Father Michael J. Sheehan, 82, pastor emeritus of Sacred Heart of Jesus Parish in Philadelphia, died Feb. 15.
Born in Cork City, Ireland, the son of the late John P. Sheehan and the late Margaret (Duragon) Sheehan of mixed Irish-English heritage, he began his education at Seldon Public School in Croydon, Surrey, England.
During World War II in 1942 he came to the U.S. with his mother and brother on the SS America (renamed the USS West Point during the war). They were lucky, as he would later tell it: the ship next to theirs in the convoy was torpedoed.
In Philadelphia he attended Incarnation of Our Lord and St. Martin of Tours schools and Northeast Catholic High School for Boys. An excellent student, he graduated from North number four in a class of approximately 1,000, according to school records.
After high school he entered the novitiate for the Oblates of St. Francis de Sales, but after a year he transferred to St. Charles Borromeo Seminary to study for the priesthood for the Archdiocese of Philadelphia.
He was ordained May 16, 1964 by Archbishop John Krol at the Cathedral of SS. Peter and Paul, and his first assignment was as parochial vicar at Christ the King Parish, Philadelphia. He also served as parochial vicar at Epiphany of Our Lord, Norristown; Nativity B.V.M. Media; Nativity B.V.M., Philadelphia; Resurrection of Our Lord, Philadelphia; St. Frances Cabrini, Fairless Hills; St. Monica, Berwyn and Sacred Heart of Jesus, Philadelphia.
In 1990 he was appointed pastor of Sacred Heart, Philadelphia and named pastor emeritus in 2010.
Father John Oulds remembers when he and Father Sheehan were curates together at Nativity B.V.M. in Port Richmond.
“If you had him for a friend you had a friend life,” he said. “He was highly intelligent and pursued degrees in several subjects where he could be of service to people in their needs. He was a true shepherd, a pastoral person especially to persons with special needs, alcoholism and same-sex attraction. He reached out to the marginalized. He was a member of the priests’ committee on alcoholism.”
If he had a quirk, Father Sheehan was a bit of an Anglophile and loved everything British, according to Father Oulds. Which is funny considering his Irish surname and service in parishes that had quite a few Irish in them, including Sacred Heart.
While at Sacred Heart he oversaw many renovations and was responsible for the school being accredited by the Middle States Association of Colleges and Schools Commission on Elementary Education in 1994.
“He did many good things, works that people never knew about. He was a private man, a gentle man, and he was very organized,” said Bernadette D’Allesandroni, a Sacred Heart parish worker. “The people who really knew him really loved him,” she said. “He really fought tooth and nail to keep the school open when they wanted to consolidate it, and I think that’s when he retired, when he knew the school would close.”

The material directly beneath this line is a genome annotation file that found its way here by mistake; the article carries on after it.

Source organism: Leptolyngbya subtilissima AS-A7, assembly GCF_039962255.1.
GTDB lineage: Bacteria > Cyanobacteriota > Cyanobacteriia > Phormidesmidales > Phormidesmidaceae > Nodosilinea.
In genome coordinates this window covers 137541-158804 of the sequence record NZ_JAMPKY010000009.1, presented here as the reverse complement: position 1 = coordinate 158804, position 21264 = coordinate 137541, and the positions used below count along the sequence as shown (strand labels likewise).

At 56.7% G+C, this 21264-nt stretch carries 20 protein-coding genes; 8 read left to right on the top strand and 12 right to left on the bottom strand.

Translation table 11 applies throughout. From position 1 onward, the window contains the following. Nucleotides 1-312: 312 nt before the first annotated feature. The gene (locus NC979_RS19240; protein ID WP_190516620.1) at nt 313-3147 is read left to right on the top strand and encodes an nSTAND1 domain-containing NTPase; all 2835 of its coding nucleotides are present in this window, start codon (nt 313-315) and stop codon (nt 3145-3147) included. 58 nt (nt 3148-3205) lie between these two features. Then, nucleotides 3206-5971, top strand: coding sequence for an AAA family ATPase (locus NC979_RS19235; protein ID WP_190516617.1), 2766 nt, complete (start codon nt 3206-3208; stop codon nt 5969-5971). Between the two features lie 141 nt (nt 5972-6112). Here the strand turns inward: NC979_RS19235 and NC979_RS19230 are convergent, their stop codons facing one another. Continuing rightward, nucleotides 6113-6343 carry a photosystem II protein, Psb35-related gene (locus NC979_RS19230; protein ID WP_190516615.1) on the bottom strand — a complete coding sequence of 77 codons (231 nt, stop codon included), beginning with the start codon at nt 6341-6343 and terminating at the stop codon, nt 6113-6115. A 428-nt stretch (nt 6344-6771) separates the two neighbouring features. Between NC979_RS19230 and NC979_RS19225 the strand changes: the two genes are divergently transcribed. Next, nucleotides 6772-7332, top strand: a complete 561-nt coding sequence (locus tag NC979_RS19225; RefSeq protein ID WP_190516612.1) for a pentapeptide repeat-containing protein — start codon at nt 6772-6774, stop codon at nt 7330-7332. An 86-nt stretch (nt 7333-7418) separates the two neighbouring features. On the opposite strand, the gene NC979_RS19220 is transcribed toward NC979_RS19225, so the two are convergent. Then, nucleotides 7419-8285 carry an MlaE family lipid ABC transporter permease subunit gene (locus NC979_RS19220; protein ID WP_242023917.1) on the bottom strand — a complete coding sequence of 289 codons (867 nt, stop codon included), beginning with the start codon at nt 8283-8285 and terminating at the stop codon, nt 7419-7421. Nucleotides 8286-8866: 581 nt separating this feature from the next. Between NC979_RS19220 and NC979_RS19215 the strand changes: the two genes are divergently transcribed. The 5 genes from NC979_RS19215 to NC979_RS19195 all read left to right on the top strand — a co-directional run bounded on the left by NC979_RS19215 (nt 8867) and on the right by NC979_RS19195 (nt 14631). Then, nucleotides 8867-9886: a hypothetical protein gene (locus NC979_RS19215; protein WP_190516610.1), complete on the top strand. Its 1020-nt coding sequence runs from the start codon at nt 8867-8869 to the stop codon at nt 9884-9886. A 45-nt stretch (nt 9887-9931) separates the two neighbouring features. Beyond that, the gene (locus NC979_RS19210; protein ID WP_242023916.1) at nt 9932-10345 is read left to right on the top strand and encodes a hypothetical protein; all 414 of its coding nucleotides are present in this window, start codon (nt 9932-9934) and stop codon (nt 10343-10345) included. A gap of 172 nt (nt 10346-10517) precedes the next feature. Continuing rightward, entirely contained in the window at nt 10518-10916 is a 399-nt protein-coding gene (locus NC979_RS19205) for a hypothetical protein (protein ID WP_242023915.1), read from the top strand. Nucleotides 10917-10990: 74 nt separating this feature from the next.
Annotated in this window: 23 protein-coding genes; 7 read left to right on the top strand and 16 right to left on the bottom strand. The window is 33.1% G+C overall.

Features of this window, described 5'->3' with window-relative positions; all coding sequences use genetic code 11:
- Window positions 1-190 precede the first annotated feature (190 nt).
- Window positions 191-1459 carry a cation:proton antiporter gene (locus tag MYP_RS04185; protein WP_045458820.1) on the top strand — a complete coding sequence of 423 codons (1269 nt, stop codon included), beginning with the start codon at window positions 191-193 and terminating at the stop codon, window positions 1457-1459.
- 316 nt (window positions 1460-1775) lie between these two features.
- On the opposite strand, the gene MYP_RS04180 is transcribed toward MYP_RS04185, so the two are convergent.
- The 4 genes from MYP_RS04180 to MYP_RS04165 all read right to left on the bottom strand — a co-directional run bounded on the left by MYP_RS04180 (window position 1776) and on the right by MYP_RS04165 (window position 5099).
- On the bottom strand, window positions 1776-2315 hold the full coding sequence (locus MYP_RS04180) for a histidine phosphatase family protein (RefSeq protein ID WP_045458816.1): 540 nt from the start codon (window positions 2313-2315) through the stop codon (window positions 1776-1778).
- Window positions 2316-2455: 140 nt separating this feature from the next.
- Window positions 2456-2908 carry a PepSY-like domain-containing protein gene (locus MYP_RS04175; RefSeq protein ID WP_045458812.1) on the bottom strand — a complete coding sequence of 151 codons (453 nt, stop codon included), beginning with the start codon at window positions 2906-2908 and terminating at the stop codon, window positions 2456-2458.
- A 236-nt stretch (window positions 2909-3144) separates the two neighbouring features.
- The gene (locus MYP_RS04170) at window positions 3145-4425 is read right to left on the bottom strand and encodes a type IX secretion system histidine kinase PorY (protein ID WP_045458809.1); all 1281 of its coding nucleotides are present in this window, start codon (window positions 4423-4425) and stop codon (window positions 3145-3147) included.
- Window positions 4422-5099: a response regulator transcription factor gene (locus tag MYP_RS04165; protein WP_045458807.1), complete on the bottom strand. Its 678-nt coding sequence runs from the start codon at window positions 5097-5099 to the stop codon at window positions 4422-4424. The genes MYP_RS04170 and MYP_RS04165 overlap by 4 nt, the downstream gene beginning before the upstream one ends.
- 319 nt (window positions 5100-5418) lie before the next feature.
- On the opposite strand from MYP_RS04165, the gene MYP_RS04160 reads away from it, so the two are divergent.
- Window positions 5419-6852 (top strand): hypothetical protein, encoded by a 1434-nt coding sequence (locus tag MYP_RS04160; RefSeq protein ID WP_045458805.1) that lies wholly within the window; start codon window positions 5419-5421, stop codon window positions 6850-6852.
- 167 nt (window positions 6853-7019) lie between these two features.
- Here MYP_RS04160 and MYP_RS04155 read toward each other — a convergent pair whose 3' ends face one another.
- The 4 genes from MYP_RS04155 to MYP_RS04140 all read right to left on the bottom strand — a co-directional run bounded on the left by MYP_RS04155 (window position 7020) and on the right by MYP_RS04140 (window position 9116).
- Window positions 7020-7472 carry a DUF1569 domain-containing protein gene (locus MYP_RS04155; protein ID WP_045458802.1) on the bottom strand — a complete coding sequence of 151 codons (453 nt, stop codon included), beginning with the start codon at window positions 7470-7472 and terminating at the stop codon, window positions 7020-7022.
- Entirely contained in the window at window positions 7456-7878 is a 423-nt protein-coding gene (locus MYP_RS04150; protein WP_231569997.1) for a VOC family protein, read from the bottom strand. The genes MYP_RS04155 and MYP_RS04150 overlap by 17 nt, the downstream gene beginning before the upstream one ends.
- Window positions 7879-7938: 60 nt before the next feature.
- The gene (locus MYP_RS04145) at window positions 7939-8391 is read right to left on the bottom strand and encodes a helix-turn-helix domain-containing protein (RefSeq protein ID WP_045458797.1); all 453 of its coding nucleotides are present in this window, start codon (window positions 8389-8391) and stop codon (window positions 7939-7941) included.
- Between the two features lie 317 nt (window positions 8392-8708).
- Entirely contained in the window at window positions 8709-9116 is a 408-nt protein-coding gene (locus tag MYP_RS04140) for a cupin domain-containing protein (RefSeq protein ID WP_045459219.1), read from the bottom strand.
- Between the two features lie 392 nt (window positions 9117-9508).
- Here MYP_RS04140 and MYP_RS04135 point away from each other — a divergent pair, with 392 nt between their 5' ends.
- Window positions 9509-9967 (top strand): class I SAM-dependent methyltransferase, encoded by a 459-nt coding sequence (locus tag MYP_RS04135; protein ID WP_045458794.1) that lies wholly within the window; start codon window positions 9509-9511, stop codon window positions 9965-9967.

Father Richard Rudy was also stationed with Father Sheehan at Nativity in Port Richmond, and he too was struck by his care for the elderly and the sick, which was important because at that time “we had 300 people on our Communion calls,” he said. “He was really tuned into them and he would go to their meetings, he would do shopping for them.”
Before Father Sheehan died, according to both Father Rudy and Father Oulds, knowing the end was coming near, he had a couple of hundred postcards printed up and sent to his friends. He reviewed what he had done and what he wanted done, even a Mass at Christ the King Church.
He may have chosen that church because priests can be sentimental about their first assignment, his friends speculate.
An Anglophile to the end, he quoted from St. Thomas More’s last letter before his execution to his daughter, Meg. It read, “Pray for me as I shall pray for you and all your friends, that we may merrily meet in heaven.”
At Father Sheehan’s request a memorial Mass will be celebrated at Christ the King Church on Saturday, May 4 at 10 a.m. Among the concelebrants will be Father Oulds and Father Rudy. Deacon Thomas Moleski of the Camden Diocese will preach.
Among Father Sheehan’s survivors are his sister in law, Barbara Sheehan, and nephews Terrance, Kevin, Brendan, Michael and Brian Sheehan.
Interment will be private.
In a time of crisis CatholicPhilly.com keeps the information flowing
During the current coronavirus crisis, you can help CatholicPhilly.com deliver the kind of news people need to know about the Catholic Church, especially in the Philadelphia region, and the world in which we live ― every day.
Budgets are tight at this time, and CatholicPhilly's is no different than those of most families. We make sure your donation in any amount will go a long way toward continuing our mission to inform, form in the Catholic faith and inspire the thousands of readers who visit every month.
Here is how you can help:
- A $100 gift allows us to present award-winning photos of Catholic life in our neighborhoods.
- A $50 gift enables us to cover a news event in a local parish, school or Catholic institution.
- A $20 gift lets us obtain solid faith formation resources that can deepen your spirituality and knowledge of the faith.
- A small, automated monthly donation means you can support us continually and easily.
Won't you consider making a gift today?
Please join in the church's vital mission of communications by offering a gift in whatever amount that you can ― a single gift of $40, $50, $100, or more, or a monthly donation. Your gift will strengthen the fabric of our entire Catholic community.
Make your donation by credit card here:
Or make your donation by check:
222 N. 17th Street
Philadelphia, PA 19103